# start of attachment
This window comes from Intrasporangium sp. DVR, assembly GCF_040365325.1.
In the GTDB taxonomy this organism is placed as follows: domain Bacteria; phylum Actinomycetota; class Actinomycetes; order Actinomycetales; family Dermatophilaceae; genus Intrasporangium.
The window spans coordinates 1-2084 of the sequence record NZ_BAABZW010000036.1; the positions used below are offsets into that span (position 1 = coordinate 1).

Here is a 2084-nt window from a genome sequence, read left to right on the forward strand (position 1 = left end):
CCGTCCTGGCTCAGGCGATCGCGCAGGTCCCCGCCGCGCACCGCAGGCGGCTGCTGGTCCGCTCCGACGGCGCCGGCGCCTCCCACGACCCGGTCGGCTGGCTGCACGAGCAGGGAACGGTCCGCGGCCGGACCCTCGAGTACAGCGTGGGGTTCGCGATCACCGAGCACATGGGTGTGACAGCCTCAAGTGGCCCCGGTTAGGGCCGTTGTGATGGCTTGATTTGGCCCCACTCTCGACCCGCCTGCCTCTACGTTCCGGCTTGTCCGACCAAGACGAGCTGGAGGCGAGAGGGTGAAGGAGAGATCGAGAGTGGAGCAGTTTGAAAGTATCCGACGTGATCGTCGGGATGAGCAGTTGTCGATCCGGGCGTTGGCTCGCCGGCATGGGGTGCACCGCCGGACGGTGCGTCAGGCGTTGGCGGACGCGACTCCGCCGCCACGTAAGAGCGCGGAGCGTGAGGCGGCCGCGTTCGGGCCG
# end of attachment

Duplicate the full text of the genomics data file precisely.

This window comes from Intrasporangium sp. DVR, assembly GCF_040365325.1.
In the GTDB taxonomy this organism is placed as follows: domain Bacteria; phylum Actinomycetota; class Actinomycetes; order Actinomycetales; family Dermatophilaceae; genus Intrasporangium.
The window spans coordinates 1-2084 of the sequence record NZ_BAABZW010000036.1; the positions used below are offsets into that span (position 1 = coordinate 1).

Here is a 2084-nt window from a genome sequence, read left to right on the forward strand (position 1 = left end):
CCGTCCTGGCTCAGGCGATCGCGCAGGTCCCCGCCGCGCACCGCAGGCGGCTGCTGGTCCGCTCCGACGGCGCCGGCGCCTCCCACGACCCGGTCGGCTGGCTGCACGAGCAGGGAACGGTCCGCGGCCGGACCCTCGAGTACAGCGTGGGGTTCGCGATCACCGAGCACATGGGTGTGACAGCCTCAAGTGGCCCCGGTTAGGGCCGTTGTGATGGCTTGATTTGGCCCCACTCTCGACCCGCCTGCCTCTACGTTCCGGCTTGTCCGACCAAGACGAGCTGGAGGCGAGAGGGTGAAGGAGAGATCGAGAGTGGAGCAGTTTGAAAGTATCCGACGTGATCGTCGGGATGAGCAGTTGTCGATCCGGGCGTTGGCTCGCCGGCATGGGGTGCACCGCCGGACGGTGCGTCAGGCGTTGGCGGACGCGACTCCGCCGCCACGTAAGAGCGCGGAGCGTGAGGCGGCCGCGTTCGGGCCG